Milwaukee Public Museum unveils two exhibitions for future museum
The Milwaukee Public Museum is unveiling some of the exhibits visitors can experience when the new museum opens in 2026. At the future museum, guests will travel through time and explore Wisconsin in two separate exhibitions.
The recently revealed concepts for the Time Travel and Wisconsin Journey galleries showcase dinosaurs, fossils and Wisconsin’s geological features and culture.
Ellen Censky is the museum’s president and CEO. Censky says when the museum opened at its current location in the 1960s, exhibitions were added one-by-one over several years. This time, they’ll take a different approach.
"In contrast, when we open the future museum, it's important for visitors to have a full experience right away," says Censky. "Therefore, we are designing, fabricating and installing an entire museum of exhibits before we open."
To plan the exhibits, the museum partnered with Thinc Design whose work includes the Seattle Aquarium, the Smithsonian Institution and the National 9/11 Memorial Museum. The Time Travel exhibition will explore how the Earth looked during the Paleozoic, Mesozoic, and Cenozoic eras.
Helen Divjak is the senior curator at Thinc Design. In the Museum’s reveal video, Divjak explains how they aim to immerse guests by providing a space for them to peer into a different time.
"And not just look at it through a pane of glass, but feel like you are entering that is if you could be watching something on television and walk right through the screen and be in that scene," Divjak says.
One of the main exhibits in the Paleozoic Hall will be the Silurian Reef.
Oronde Wright is the senior exhibition designer at Thinc Design. Wright promises that the new museum’s use of technology doesn’t mean exhibits will be filled with screens.
"It is more of a layering of storytelling and building on some of the techniques that we already use, such as using sound and lighting effects to really make transport people to different times and places," says Wright.
Wright says that through community workshops and public surveys, it’s become abundantly clear that the museum is beloved for its immersive and innovative dioramas.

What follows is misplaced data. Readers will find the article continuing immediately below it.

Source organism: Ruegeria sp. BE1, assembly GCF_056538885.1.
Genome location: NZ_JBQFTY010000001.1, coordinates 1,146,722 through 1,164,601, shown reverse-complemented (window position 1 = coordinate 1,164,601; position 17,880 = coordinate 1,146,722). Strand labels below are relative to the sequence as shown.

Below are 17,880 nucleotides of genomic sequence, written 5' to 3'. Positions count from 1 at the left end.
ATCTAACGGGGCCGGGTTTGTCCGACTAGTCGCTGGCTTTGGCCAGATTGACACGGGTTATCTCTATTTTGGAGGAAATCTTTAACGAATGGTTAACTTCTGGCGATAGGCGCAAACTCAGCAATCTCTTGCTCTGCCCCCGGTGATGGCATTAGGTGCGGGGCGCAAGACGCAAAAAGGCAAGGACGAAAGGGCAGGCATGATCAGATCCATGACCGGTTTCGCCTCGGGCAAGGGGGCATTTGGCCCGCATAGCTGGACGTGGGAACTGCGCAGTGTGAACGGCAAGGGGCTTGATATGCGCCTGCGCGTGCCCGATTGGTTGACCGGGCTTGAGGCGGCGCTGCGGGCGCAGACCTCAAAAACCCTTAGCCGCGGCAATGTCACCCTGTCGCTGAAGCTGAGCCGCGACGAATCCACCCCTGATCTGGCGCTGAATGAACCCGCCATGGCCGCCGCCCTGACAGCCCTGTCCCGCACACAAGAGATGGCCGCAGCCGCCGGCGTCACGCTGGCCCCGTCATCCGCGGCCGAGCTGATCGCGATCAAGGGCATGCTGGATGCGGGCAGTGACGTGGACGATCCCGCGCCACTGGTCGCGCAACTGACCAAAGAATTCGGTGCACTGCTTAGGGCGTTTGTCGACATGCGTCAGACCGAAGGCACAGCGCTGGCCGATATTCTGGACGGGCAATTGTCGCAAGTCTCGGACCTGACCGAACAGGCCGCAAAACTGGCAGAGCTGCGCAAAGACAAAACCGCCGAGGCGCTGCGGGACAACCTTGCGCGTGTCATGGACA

"People love the meandering pathways, that sense of mystery, that sense of discovery and creating curiosity," he says. "Some discoveries — like what I like to consider the best slash worst kept secret, the snake button — is something that will definitely find its way in the new museum. But we will continue to find ways to add those moments where people can make these discoveries and find these exciting easter eggs that are visitor favorites."
In the Mesozoic Hall, the Torosaur Clash will showcase how the currently displayed dinosaur got its puncture wound by pitting the skeletal specimen against a fleshed out Torosaurus. Wright explains how that diorama will place a T. Rex lurking in the background, waiting for the loser of the fight.
"We will have some effects that lead into that sense of rumbling and conflict. It isn't an experience that you just see, you can feel like you're part of the scene and not just watching it," Wright says.
The museum has revealed another exhibition: Wisconsin Journey. Museum President Censky says they kicked off the design process by taking the design team on a seven-day trip around Wisconsin.
"Along the way, we made stops at 28 locations of natural and cultural significance that allowed us to explore everything from archaeological sites to farms to state parks, museums, tribal lands, and we even went to a supper club," Censky says.
The galleries will explore six of the locations visited during their travels including the Apostle Islands, Northwoods, Driftless Region, Prairielands, Great Lakes and Door Peninsula.
The exhibits will focus on a combination of geological features and the cultural significance of those areas. Three more exhibitions will be unveiled through the end of May.